It’s been a while since we last came with a Spooked update. We do acutally have good reasons for it. Here is our excu… I mean reasons:
- Most of the team have been working on the release of Enki, a brand new web-based learning MMO for kids. We hope that schools in Norway will see the potential of this game.
- Due to reason nr.1 the graphic artists have been busy polishing, the coder fixing the last bugs and the level designer fixing the last tweaks on the levels. This means we are a little behind on the in-game graphics for Spooked.
In this post we want to tell you about our decisions regarding the amount of levels and how we build them. It’s a bit scary showing placeholders and debug info, but we decided that we wanted to show you what happens behind the scenes. We also have some news regarding our Epocu campaign.
When you make games you often have to ask yourself some difficult questions. For us one of these was:
“How do we create many new and fun levels with the time and money we have?”
The answer was pretty clear: “We can’t!”
We know that we would end up with many underdeveloped levels and a much higher chance for bugs to slip trough. Combined with our philosophy that we don’t want to create something that we wouldn’t buy or play ourselves we decided to go for four levels. This enables us to create a polished game that we feel is worth the money people (hopefully) will pay for it.
Working with placeholders
When we create a level we start of with a lot of empty objects with differnt colors. They aren’t pretty to look at, but they allow us to work on gameplay and mechanics even if the graphic artists are busy with something else.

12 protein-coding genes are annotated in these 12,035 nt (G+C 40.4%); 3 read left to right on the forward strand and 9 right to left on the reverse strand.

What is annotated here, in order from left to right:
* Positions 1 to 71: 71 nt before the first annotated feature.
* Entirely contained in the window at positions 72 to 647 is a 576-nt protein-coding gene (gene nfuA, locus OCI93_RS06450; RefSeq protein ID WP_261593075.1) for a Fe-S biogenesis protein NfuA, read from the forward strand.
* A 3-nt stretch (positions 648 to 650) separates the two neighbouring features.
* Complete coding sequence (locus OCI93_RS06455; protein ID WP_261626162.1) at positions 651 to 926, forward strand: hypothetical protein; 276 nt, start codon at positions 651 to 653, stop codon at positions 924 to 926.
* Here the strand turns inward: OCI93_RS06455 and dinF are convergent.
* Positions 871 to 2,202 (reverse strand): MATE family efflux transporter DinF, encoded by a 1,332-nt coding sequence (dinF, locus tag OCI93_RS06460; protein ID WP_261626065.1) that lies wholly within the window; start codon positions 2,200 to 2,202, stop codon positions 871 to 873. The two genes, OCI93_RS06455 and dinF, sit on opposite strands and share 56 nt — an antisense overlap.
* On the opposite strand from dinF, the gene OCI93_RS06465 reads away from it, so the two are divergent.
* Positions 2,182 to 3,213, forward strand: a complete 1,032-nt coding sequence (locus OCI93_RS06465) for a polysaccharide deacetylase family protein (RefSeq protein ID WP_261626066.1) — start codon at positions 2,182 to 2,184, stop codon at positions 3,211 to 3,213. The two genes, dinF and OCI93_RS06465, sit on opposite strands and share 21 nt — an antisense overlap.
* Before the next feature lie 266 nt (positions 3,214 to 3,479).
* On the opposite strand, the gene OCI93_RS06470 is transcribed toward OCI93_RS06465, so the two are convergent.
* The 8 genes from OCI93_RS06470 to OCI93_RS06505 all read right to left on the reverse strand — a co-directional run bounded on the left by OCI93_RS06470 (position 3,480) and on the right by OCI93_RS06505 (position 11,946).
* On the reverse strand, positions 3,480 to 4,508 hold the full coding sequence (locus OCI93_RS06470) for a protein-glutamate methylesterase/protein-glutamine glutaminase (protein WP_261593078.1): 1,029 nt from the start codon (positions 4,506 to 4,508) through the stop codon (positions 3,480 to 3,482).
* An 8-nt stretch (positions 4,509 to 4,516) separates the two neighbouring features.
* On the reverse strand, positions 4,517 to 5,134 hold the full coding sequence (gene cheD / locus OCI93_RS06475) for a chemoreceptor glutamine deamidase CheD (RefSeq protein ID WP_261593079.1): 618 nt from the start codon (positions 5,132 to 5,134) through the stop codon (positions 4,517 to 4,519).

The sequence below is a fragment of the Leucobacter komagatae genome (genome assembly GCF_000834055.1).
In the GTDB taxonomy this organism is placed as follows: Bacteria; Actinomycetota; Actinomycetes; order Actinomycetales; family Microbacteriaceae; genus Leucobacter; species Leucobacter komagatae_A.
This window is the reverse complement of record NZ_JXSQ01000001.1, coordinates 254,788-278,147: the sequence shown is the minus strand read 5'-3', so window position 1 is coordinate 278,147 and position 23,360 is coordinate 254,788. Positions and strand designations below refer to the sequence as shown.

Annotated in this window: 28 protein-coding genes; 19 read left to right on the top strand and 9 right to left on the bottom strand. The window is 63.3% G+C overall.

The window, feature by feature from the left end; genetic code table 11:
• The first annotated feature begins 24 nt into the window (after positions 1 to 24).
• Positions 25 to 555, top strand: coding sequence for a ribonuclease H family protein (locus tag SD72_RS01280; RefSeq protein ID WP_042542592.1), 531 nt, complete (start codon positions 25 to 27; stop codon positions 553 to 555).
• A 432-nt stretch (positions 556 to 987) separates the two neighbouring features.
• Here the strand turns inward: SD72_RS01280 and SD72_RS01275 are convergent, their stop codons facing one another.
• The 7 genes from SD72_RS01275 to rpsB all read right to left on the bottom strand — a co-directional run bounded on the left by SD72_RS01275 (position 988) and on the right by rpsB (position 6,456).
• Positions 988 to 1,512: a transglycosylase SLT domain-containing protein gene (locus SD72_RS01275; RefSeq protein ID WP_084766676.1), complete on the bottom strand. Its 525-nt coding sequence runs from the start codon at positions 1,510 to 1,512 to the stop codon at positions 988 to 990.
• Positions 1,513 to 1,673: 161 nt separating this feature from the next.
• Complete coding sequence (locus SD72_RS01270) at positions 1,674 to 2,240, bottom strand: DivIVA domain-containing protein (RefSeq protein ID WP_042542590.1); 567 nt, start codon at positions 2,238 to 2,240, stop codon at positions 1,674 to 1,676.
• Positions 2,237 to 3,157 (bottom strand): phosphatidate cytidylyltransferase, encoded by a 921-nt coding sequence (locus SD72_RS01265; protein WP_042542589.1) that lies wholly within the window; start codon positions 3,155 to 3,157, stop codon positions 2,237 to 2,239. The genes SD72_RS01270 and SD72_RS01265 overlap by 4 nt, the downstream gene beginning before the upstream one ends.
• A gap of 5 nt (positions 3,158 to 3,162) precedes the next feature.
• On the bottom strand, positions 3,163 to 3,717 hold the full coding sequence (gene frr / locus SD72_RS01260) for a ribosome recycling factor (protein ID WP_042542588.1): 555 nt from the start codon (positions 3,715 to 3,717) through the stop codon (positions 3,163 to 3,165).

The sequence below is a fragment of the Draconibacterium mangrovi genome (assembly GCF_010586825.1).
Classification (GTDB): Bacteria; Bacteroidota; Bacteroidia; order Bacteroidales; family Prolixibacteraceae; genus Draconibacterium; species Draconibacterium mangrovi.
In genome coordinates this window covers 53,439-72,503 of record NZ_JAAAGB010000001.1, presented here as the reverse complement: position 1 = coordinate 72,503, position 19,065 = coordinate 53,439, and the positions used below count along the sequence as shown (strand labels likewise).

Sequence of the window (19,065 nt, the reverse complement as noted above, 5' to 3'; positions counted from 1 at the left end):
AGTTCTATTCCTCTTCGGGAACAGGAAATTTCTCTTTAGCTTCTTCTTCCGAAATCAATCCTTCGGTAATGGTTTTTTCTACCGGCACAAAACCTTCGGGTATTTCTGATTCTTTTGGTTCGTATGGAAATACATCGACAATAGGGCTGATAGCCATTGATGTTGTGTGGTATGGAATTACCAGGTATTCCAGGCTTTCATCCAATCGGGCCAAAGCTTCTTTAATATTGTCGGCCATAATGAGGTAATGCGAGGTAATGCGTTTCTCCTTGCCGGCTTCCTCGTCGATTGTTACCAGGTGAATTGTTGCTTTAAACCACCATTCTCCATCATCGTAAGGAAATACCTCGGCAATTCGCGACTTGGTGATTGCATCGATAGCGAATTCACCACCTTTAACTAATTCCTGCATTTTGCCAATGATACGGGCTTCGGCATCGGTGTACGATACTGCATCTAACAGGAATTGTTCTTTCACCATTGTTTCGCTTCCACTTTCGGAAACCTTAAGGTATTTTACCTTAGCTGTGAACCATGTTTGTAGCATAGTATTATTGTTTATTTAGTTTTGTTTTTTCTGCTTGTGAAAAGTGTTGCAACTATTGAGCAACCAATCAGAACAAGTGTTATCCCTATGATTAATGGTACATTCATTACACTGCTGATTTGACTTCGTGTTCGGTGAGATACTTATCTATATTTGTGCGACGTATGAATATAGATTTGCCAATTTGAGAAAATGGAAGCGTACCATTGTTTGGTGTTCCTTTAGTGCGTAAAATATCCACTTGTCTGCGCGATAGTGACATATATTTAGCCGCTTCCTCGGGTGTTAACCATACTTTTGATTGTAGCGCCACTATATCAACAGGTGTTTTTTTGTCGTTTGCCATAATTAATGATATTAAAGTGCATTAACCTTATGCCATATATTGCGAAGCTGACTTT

Here are some examples from the prototype:
We still work by the same method; get placeholders and the functionality of the game up and running. In many ways Spooked is already done, and over the next months we will tweak the gameplay, making sure the graphics have the visual standard we want, adding juice effects and so forth. Below you can see a screenshoot a recent Spooked build.
As you can see we lack graphics and we display a lot of debug text. Just as the placeholder graphics it doesn’t look pretty but it does let us develop the game without having to wait for a certain piece of graphic or animation. And it makes it a lot easier to see what goes wrong so we can report bugs.
Our goal is to remove as many bottlenecks as we can so that everyone can continue their work without having to wait for assets, sounds or animations.
The Epocu campaign
For us Epocu started out as a marketing training ground. Now we can say it’s been a huge success for us. We have reached far past our goal and are now up to 176% with a social reach of 37.293!
But it doesn’t stop there. Early in October we got contacted by a potential publisher wanting to release the game with us. We haven’t decided if we should go for it or not, but regardless it’s fun to see that people like what they see and that they think we have potential.
More updates on that later in September!